Effective January 1, 2020, DHCS began paying Medi-Cal providers to perform trauma screenings for children and adults with Medi-Cal coverage. Medi-Cal providers must take a certified training and self-attest no later than July 1, 2020, to having completed the training in order to continue to be reimbursed for ACEs screenings.
Dr. Dayna Long, Director for the Center for Child and Community Health at UCSF Benioff Children’s Hospital Oakland, discusses the pervasiveness of Adverse Childhood Experiences (ACEs) and why screening for ACEs is critical to providing trauma-informed care.
To find out more about the long-term effects of the pandemic on children, CNN What Matters talked to California Surgeon General Dr. Nadine Burke Harris, who is deeply involved in the state’s aggressive response to the coronavirus.
In an interview with Voice & Viewpoint, Dr. Burke Harris shares information about the heightened levels of stress we are all feeling right now in the wake of the coronavirus, how underserved communities experience toxic stress and trauma differently, and ways to identify and manage stress and anxiety during this time, for our overall health – both physical and mental.
Children may be processing the disruptions in their lives right now in ways the adults around them do not expect: acting out, regressing, retreating or even seeming surprisingly content. Parents need to know that all of this is normal, experts say, and there are some things we can do to help. The New York Times interviews California Surgeon General Dr. Nadine Burke Harris and other leaders in their field to explore how parents can identify and mitigate the effects of stress on their children.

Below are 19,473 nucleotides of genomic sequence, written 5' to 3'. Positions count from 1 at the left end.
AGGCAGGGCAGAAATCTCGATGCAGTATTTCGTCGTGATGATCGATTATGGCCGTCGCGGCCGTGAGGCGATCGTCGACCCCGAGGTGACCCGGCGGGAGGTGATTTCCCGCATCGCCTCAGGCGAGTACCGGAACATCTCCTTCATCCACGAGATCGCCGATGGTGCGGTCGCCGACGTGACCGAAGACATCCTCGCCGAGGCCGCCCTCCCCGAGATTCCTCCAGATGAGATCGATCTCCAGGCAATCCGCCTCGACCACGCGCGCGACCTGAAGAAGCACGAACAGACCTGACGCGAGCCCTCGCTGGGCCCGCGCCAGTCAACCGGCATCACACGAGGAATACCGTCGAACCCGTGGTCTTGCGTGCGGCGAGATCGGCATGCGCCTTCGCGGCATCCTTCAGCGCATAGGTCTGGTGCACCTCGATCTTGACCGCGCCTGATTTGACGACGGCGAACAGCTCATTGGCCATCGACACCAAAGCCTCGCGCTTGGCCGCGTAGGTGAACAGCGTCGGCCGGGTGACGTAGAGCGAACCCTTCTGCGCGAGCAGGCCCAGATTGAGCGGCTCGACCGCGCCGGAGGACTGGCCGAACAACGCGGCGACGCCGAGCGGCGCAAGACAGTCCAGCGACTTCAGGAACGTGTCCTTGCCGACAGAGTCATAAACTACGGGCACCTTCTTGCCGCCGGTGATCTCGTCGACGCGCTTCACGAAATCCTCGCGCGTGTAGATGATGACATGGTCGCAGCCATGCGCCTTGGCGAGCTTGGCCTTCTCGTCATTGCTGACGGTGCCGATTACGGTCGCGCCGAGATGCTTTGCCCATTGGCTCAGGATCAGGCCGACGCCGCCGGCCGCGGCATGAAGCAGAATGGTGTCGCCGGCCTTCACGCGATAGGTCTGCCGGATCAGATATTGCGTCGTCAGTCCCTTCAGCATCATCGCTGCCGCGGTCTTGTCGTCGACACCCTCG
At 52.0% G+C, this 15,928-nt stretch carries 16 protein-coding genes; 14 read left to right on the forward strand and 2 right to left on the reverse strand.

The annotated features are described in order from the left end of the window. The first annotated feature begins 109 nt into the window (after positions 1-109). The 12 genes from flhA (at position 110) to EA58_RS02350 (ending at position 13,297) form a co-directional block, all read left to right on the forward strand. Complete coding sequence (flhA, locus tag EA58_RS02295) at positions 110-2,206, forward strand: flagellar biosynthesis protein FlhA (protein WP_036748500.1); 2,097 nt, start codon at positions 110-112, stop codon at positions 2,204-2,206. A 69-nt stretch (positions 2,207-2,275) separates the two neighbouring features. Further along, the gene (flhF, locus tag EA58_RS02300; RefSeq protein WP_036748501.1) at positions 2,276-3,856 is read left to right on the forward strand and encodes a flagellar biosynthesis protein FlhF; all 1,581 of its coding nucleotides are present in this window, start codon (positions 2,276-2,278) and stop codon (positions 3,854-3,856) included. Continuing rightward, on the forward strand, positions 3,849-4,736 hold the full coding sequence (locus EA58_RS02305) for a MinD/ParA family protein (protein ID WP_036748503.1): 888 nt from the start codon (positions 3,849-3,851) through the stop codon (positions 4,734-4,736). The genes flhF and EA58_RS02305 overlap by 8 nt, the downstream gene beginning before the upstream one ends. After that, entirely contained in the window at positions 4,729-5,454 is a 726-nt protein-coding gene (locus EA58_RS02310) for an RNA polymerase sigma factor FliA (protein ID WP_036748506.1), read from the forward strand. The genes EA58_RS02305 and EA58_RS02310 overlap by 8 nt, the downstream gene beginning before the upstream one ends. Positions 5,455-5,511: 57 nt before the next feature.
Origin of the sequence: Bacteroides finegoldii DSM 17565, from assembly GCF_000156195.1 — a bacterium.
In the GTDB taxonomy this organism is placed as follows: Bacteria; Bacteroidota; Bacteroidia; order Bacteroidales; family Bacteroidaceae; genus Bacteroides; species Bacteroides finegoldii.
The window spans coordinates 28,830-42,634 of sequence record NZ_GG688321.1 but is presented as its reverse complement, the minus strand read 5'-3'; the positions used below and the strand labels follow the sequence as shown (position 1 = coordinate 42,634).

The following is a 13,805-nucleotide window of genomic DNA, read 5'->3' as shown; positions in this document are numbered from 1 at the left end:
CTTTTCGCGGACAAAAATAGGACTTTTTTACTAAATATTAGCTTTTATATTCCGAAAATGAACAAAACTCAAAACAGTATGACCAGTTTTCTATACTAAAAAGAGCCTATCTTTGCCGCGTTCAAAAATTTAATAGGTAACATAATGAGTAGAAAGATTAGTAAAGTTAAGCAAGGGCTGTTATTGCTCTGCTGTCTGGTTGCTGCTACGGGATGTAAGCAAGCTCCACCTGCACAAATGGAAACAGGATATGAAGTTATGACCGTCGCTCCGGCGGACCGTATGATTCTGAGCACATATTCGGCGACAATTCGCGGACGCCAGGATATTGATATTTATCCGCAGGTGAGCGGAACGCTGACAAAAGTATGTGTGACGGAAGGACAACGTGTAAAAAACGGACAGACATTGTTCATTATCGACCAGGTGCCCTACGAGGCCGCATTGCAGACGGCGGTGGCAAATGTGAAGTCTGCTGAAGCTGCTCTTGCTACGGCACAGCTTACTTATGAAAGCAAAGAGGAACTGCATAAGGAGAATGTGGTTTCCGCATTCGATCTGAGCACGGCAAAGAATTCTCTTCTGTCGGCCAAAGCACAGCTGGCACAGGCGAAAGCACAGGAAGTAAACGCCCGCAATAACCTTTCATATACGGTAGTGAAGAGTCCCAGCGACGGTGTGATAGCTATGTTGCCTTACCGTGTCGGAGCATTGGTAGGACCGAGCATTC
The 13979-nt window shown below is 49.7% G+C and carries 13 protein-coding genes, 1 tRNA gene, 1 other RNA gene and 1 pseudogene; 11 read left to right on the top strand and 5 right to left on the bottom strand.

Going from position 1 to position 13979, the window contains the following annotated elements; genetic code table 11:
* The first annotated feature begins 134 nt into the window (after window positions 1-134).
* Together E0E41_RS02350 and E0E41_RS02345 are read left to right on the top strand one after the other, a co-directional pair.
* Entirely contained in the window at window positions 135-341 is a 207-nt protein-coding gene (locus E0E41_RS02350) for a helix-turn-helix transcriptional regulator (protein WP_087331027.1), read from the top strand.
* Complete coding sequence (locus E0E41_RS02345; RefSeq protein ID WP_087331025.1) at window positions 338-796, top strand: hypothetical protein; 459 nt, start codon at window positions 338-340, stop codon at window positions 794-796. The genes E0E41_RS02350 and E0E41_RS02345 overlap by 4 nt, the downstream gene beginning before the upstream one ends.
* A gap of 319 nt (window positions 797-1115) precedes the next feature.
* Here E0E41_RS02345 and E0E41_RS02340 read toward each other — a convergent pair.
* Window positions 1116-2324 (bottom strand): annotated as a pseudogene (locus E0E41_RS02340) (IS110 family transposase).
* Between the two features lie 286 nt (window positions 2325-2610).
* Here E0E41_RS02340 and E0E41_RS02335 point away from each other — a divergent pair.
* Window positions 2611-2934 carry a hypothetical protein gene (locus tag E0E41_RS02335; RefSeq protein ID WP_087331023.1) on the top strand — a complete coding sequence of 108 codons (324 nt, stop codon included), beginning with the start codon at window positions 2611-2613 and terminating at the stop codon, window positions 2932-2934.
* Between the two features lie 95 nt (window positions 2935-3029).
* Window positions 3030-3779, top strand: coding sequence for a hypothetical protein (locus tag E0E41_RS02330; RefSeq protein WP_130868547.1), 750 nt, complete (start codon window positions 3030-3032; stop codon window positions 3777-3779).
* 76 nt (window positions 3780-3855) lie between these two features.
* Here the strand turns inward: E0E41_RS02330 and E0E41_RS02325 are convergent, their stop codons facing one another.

California state agencies, including the Office of the California Surgeon General, came together on April 29 to update faith leaders and nonprofits executives on the disproportionate impact of coronavirus on African Americans and minorities and the array of resources available to combat the COVID-19 emergency.
Research has shown that children who face adverse childhood experiences have higher risk for worsening chronic diseases, increased risk of autoimmune diseases, asthma, depression, anxiety and substance abuse deep into adulthood, according to California Surgeon General Dr. Nadine Burke Harris. At higher risk are children who have experienced untreated trauma before the COVID-19 emergency.
Maya Smith, executive director of the Born This Way Foundation, encourages all Californians to heed the guidance released by California Surgeon General Dr. Nadine Burke Harris in the Stress Busting Playbook, which provides resources and tips for decreasing stress hormones and improving both psychological and physical health.
In the second part of The Sacramento OBSERVER’s discussion with California Surgeon General Dr. Nadine Burke-Harris, she speaks about the need for more mental health providers of color. In the first installment, Dr. Burke-Harris shared her role in the fight against the coronavirus, how COVID-19 can exacerbate chronic stress for African Americans and the impact the virus is having on African Americans overall.